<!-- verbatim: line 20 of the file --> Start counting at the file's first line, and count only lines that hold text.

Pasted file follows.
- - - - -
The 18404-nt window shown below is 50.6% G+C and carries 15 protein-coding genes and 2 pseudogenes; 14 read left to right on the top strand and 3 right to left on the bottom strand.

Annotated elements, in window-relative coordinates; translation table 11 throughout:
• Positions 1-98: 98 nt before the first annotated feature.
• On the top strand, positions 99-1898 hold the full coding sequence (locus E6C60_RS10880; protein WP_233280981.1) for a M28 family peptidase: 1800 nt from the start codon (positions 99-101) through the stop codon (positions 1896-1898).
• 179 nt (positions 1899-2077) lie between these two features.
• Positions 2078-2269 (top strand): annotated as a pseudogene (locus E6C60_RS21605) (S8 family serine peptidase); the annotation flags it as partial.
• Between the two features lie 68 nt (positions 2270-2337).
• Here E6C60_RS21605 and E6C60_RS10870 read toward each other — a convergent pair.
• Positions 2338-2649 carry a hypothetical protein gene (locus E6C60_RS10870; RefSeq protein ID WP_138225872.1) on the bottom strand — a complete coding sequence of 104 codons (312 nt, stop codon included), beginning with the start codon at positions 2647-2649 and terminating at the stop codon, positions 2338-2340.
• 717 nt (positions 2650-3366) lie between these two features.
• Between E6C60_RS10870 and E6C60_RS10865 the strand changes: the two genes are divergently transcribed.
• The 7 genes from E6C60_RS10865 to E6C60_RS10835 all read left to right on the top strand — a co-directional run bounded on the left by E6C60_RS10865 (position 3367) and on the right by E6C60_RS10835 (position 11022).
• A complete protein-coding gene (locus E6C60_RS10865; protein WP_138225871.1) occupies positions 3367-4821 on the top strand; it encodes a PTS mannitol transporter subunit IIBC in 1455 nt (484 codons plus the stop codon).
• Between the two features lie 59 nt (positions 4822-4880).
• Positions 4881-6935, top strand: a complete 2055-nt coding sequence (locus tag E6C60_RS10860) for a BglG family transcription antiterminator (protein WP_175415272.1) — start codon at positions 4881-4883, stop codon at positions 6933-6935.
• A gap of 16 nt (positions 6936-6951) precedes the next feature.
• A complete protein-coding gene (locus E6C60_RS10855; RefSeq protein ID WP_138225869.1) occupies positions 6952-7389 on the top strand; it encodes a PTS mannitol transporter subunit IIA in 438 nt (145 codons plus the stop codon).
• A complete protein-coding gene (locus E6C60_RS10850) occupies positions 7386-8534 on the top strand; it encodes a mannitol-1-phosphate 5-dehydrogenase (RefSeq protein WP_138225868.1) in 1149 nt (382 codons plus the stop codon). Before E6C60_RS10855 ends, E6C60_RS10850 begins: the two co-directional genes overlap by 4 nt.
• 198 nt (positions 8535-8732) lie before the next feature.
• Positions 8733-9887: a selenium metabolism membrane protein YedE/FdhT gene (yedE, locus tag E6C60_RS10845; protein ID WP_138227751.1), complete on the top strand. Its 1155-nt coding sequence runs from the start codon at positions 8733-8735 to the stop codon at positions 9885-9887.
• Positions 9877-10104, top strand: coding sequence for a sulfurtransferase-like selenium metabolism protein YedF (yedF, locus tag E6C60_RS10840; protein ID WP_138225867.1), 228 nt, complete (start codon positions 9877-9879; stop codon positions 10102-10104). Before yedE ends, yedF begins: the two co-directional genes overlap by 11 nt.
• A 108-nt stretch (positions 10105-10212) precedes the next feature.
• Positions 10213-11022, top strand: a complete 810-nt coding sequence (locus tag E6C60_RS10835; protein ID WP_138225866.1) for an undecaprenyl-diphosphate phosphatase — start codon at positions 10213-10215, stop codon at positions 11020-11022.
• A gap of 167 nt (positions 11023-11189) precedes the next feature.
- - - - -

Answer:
• Positions 8733-9887: a selenium metabolism membrane protein YedE/FdhT gene (yedE, locus tag E6C60_RS10845; protein ID WP_138227751.1), complete on the top strand. Its 1155-nt coding sequence runs from the start codon at positions 8733-8735 to the stop codon at positions 9885-9887.